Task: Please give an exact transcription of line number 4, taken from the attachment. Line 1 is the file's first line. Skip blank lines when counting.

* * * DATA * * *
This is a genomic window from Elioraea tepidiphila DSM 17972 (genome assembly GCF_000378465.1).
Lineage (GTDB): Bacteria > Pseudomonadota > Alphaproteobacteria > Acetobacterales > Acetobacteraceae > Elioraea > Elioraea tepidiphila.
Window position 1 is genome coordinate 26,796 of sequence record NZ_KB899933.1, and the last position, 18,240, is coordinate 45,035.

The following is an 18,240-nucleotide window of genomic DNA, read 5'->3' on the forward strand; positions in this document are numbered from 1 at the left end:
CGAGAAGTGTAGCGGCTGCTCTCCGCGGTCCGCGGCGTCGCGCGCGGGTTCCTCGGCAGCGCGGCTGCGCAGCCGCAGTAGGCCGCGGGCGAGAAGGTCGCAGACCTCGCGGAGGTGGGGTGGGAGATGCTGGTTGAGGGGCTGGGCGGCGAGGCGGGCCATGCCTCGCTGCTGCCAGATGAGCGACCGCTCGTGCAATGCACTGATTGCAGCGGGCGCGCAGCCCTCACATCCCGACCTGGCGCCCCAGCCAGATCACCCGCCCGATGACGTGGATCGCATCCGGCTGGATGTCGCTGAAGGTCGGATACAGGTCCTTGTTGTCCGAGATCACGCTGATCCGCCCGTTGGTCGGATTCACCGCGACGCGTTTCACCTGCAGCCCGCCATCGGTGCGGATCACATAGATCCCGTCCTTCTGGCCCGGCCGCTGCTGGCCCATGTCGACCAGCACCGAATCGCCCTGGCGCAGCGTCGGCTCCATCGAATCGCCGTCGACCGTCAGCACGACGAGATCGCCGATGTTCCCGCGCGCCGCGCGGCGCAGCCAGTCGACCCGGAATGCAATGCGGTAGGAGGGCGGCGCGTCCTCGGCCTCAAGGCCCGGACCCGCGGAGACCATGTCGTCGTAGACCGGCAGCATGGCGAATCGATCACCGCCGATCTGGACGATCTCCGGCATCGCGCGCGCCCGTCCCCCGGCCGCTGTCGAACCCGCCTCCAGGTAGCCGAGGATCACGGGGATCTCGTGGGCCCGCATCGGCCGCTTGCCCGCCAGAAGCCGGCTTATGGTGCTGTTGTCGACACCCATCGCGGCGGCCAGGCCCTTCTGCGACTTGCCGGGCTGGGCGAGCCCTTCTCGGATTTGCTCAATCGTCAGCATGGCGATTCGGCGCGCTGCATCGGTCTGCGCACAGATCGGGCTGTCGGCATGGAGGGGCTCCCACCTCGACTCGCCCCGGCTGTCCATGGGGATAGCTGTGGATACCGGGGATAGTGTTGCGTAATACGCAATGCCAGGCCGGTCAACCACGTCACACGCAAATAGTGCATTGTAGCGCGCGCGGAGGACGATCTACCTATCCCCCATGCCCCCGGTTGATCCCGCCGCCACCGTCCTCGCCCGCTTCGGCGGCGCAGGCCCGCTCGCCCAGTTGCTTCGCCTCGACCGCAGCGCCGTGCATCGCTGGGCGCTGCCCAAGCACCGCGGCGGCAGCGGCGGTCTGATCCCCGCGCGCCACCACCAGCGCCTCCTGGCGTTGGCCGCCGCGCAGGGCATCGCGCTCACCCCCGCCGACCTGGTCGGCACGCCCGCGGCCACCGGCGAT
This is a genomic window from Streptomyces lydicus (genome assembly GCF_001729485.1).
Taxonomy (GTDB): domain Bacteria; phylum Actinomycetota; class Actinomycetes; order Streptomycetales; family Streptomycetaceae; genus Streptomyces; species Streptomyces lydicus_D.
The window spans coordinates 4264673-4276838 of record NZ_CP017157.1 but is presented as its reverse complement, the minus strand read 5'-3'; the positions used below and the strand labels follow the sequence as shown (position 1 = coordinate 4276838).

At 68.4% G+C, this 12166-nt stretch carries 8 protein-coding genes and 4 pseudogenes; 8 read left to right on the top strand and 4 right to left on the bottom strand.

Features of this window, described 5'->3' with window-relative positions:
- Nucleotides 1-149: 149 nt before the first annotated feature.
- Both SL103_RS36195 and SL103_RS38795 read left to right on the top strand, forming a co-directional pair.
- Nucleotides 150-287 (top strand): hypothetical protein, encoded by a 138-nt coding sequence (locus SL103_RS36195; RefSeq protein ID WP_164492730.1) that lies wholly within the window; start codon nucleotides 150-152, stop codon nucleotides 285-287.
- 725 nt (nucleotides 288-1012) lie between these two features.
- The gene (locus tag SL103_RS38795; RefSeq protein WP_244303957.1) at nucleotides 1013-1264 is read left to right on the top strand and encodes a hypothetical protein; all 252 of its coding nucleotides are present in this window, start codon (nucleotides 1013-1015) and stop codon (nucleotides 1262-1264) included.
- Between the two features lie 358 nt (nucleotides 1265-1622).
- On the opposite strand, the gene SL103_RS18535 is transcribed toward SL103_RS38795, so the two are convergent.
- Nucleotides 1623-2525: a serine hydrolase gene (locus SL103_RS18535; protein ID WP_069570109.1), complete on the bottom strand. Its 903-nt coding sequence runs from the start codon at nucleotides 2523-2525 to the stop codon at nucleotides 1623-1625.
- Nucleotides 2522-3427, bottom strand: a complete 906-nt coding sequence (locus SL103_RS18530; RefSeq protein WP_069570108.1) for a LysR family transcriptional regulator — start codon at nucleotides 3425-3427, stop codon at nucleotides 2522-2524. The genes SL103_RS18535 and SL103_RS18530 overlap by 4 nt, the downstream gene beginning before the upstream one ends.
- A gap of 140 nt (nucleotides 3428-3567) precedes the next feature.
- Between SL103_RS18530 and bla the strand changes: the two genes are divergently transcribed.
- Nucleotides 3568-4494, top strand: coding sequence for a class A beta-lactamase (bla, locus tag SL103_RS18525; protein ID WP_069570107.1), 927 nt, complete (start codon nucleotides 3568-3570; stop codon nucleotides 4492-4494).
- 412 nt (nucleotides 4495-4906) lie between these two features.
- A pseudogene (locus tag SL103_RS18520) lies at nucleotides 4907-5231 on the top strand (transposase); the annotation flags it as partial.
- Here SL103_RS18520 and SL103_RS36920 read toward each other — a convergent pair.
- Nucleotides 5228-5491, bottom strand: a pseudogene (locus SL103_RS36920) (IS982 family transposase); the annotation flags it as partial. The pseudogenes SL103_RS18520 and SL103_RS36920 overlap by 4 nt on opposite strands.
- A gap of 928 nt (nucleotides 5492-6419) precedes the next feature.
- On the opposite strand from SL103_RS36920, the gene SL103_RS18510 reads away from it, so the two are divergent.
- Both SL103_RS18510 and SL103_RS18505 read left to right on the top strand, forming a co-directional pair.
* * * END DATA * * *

The following is an 18,240-nucleotide window of genomic DNA, read 5'->3' on the forward strand; positions in this document are numbered from 1 at the left end: